‘Spectrum 10’ Ends with “Paris Is Burning”

The Society Against Sexual Orientation Discrimination (SASOD) will close the curtains on its tenth annual lesbian, gay, bisexual and transgender (LGBT) film festival, Painting the Spectrum 10, with the 1990, classic American documentary, Paris Is Burning.
 
Filmed in the mid-to-late 1980s and directed by Jennie Livingston, it chronicles the ball culture of New York City and the African-American, Latino, gay, and transgender communities involved in it. Many members of the ball culture community consider Paris Is Burning to be an invaluable documentary of the end of the "Golden Age" of New York City drag balls, as well as a thoughtful exploration of race, class, gender, and sexuality in America. The film explores the elaborately-structured ball competitions in which contestants, adhering to a very specific category or theme, must "walk" (much like a fashion model's runway) and subsequently be judged on criteria including the "realness" of their drag, the beauty of their clothing and their dancing ability.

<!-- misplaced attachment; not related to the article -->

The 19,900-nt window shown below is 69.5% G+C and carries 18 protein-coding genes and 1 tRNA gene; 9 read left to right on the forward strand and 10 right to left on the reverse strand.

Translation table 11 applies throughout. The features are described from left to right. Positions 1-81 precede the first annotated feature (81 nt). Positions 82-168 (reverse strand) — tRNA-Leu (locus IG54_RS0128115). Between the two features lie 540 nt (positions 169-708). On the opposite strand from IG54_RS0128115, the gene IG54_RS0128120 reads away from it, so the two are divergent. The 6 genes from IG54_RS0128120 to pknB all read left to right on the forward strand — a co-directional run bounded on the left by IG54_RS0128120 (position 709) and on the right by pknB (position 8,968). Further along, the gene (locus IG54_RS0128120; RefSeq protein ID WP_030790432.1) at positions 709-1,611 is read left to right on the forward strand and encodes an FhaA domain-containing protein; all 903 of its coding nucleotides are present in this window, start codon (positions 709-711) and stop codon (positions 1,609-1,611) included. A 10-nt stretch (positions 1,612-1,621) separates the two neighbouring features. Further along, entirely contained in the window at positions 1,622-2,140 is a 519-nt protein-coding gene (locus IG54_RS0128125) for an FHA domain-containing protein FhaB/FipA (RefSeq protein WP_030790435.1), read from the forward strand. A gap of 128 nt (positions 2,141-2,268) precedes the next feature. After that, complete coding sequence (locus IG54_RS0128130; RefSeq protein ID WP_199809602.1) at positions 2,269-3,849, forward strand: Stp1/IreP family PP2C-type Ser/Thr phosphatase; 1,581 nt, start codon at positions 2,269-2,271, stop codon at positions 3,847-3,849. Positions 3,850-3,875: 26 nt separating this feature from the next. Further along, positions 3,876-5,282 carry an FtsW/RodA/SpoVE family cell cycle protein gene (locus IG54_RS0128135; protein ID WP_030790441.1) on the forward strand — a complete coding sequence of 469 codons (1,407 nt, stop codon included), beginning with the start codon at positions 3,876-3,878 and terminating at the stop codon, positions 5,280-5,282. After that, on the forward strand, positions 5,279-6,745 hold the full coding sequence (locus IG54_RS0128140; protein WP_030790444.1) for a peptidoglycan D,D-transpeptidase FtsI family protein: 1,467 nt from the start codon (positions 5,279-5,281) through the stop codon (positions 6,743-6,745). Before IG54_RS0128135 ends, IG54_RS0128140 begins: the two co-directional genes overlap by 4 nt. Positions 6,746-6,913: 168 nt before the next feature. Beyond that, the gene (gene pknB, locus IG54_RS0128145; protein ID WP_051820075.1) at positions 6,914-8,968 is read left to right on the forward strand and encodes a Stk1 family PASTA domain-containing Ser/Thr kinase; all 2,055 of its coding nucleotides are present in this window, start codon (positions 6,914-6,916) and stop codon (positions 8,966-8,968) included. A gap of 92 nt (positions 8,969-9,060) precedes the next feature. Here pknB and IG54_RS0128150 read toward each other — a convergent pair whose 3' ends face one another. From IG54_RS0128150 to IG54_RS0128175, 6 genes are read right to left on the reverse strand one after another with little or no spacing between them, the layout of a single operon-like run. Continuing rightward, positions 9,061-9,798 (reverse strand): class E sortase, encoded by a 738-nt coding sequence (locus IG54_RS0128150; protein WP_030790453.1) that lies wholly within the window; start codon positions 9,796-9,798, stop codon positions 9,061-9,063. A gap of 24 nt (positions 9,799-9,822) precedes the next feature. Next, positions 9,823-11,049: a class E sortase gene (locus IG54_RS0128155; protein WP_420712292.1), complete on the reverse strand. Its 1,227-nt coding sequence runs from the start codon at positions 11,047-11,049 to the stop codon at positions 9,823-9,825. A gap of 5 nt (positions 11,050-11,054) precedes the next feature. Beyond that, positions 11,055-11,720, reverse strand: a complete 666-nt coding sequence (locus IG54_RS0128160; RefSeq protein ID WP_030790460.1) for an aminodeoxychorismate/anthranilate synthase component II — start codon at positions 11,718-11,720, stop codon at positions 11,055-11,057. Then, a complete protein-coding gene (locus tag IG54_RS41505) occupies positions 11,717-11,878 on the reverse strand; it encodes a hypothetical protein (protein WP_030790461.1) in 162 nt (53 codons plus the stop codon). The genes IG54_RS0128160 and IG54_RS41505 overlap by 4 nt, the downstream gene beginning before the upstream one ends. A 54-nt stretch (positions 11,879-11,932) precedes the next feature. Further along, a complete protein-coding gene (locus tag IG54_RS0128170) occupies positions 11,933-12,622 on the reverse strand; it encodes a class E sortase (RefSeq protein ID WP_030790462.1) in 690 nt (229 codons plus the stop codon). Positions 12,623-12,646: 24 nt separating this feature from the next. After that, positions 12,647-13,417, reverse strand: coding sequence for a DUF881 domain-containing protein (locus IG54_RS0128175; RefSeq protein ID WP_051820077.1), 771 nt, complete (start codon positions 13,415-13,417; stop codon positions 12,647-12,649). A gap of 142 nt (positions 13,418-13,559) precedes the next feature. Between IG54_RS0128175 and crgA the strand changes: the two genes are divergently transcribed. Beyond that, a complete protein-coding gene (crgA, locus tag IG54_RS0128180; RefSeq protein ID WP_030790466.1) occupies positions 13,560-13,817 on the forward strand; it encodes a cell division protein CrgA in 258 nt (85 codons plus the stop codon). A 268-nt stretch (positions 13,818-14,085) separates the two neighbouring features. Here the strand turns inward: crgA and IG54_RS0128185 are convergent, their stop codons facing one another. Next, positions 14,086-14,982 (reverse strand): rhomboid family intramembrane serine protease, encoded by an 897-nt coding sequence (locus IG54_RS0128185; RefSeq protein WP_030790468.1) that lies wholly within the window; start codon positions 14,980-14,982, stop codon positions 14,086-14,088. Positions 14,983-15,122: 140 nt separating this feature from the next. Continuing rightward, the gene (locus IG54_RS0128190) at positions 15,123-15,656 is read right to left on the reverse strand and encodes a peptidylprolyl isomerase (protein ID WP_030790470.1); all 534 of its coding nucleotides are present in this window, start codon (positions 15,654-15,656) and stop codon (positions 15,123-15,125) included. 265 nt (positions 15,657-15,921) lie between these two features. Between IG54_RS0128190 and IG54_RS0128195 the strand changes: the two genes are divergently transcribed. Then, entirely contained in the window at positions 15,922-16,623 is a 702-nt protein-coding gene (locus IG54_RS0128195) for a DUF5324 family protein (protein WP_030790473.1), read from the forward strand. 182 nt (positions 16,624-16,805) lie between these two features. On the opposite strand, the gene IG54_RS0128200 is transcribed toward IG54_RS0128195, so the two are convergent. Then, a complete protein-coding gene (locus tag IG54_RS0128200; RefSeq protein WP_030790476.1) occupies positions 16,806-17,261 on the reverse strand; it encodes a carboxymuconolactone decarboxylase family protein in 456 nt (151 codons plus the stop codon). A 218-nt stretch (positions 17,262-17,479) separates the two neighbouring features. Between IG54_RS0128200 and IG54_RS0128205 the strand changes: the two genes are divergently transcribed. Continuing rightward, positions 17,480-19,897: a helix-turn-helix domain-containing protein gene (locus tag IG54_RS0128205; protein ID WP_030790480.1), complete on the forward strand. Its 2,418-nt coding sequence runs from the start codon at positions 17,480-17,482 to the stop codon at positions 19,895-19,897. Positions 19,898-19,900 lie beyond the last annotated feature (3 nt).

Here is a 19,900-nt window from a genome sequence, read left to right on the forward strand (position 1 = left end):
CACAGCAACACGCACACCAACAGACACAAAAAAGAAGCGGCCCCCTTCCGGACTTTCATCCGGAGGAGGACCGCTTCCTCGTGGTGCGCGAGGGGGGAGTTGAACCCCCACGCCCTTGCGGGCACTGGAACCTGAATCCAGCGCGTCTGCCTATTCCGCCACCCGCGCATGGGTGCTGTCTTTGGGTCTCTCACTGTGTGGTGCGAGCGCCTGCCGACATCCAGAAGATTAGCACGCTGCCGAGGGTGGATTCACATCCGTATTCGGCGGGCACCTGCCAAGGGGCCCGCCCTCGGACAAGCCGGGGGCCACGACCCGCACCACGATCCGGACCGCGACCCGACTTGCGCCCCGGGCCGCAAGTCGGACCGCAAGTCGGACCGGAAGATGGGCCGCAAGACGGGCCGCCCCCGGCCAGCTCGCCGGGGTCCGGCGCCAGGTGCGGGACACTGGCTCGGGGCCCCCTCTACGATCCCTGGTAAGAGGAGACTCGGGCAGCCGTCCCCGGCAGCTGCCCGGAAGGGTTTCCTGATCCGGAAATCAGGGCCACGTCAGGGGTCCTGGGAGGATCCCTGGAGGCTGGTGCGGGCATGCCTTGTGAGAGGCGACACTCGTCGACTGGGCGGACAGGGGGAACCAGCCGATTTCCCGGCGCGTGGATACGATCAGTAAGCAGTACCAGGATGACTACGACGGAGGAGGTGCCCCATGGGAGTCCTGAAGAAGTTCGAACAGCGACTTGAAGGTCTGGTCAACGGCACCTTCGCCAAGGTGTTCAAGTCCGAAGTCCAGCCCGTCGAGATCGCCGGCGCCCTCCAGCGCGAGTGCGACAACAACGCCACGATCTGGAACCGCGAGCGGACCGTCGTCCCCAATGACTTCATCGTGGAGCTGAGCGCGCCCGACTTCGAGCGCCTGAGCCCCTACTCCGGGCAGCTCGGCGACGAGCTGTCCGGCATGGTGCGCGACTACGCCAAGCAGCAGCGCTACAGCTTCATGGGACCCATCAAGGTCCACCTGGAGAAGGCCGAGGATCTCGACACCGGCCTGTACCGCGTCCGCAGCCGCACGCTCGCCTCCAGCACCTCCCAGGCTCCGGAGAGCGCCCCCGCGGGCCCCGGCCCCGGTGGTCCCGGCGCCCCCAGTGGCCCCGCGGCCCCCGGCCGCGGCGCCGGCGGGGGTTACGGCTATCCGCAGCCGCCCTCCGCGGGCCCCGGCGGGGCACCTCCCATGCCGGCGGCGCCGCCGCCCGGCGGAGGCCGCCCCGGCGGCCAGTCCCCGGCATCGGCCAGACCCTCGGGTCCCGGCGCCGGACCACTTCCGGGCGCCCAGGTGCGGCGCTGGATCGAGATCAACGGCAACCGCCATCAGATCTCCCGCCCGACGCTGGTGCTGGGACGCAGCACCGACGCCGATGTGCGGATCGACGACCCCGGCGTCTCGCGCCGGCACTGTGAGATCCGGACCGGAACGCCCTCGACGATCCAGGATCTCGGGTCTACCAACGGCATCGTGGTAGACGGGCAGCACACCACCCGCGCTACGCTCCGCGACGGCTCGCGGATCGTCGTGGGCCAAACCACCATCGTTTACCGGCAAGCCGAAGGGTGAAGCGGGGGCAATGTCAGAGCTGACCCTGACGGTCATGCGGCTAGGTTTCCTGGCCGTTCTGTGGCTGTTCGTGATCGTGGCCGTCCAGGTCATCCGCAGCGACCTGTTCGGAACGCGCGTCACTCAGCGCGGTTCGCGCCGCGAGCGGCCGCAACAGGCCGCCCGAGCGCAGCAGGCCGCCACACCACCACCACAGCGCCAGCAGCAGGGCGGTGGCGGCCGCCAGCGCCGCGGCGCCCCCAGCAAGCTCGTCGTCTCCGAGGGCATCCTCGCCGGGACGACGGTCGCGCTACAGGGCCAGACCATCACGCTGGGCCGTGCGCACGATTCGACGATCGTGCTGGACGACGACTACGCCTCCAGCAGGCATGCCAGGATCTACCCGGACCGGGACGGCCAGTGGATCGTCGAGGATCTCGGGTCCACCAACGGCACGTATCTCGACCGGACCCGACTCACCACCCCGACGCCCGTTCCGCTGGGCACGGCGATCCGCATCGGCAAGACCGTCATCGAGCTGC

After screening the film, there will be a few, special, guest performances to celebrate the milestone of Painting the Spectrum – the only LGBT film festival in the English-speaking Caribbean – ending its tenth annual run. And as customary, the festival ends with the traditional ‘painting the spectrum’ where attendees are invited to paint a huge, cloth banner with their personal messages and signs showing love, support and solidarity for LGBT Guyanese.
 
The festival culminates this Sunday, June 29, 2014, at the Dutch Bottle Café located at 10 North Road, Bourda, in Georgetown at 18:00 hrs. There is no charge for admission, but the event is intended for mature audiences. Persons must be 18 years and over in order to attend.
Tags: Film FestivalPainting the Spectrum